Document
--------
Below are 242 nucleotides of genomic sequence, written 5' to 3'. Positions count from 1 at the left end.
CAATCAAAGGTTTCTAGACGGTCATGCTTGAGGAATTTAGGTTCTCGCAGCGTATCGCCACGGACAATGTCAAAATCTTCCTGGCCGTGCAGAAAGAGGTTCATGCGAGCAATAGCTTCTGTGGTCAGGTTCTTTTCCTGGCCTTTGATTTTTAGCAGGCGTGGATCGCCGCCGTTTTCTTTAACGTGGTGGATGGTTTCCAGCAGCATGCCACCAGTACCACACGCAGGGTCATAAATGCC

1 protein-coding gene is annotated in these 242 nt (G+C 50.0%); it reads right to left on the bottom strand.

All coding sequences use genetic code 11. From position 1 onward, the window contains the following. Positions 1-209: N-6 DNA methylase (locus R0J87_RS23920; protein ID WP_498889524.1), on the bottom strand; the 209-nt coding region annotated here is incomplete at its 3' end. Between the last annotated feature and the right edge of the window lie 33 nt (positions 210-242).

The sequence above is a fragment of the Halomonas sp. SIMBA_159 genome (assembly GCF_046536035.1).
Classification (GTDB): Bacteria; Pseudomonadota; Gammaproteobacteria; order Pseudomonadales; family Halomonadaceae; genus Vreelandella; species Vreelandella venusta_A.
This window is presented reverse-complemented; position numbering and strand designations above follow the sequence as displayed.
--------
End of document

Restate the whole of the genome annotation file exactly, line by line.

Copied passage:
Below are 242 nucleotides of genomic sequence, written 5' to 3'. Positions count from 1 at the left end.
CAATCAAAGGTTTCTAGACGGTCATGCTTGAGGAATTTAGGTTCTCGCAGCGTATCGCCACGGACAATGTCAAAATCTTCCTGGCCGTGCAGAAAGAGGTTCATGCGAGCAATAGCTTCTGTGGTCAGGTTCTTTTCCTGGCCTTTGATTTTTAGCAGGCGTGGATCGCCGCCGTTTTCTTTAACGTGGTGGATGGTTTCCAGCAGCATGCCACCAGTACCACACGCAGGGTCATAAATGCC

1 protein-coding gene is annotated in these 242 nt (G+C 50.0%); it reads right to left on the bottom strand.

All coding sequences use genetic code 11. From position 1 onward, the window contains the following. Positions 1-209: N-6 DNA methylase (locus R0J87_RS23920; protein ID WP_498889524.1), on the bottom strand; the 209-nt coding region annotated here is incomplete at its 3' end. Between the last annotated feature and the right edge of the window lie 33 nt (positions 210-242).

The sequence above is a fragment of the Halomonas sp. SIMBA_159 genome (assembly GCF_046536035.1).
Classification (GTDB): Bacteria; Pseudomonadota; Gammaproteobacteria; order Pseudomonadales; family Halomonadaceae; genus Vreelandella; species Vreelandella venusta_A.
This window is presented reverse-complemented; position numbering and strand designations above follow the sequence as displayed.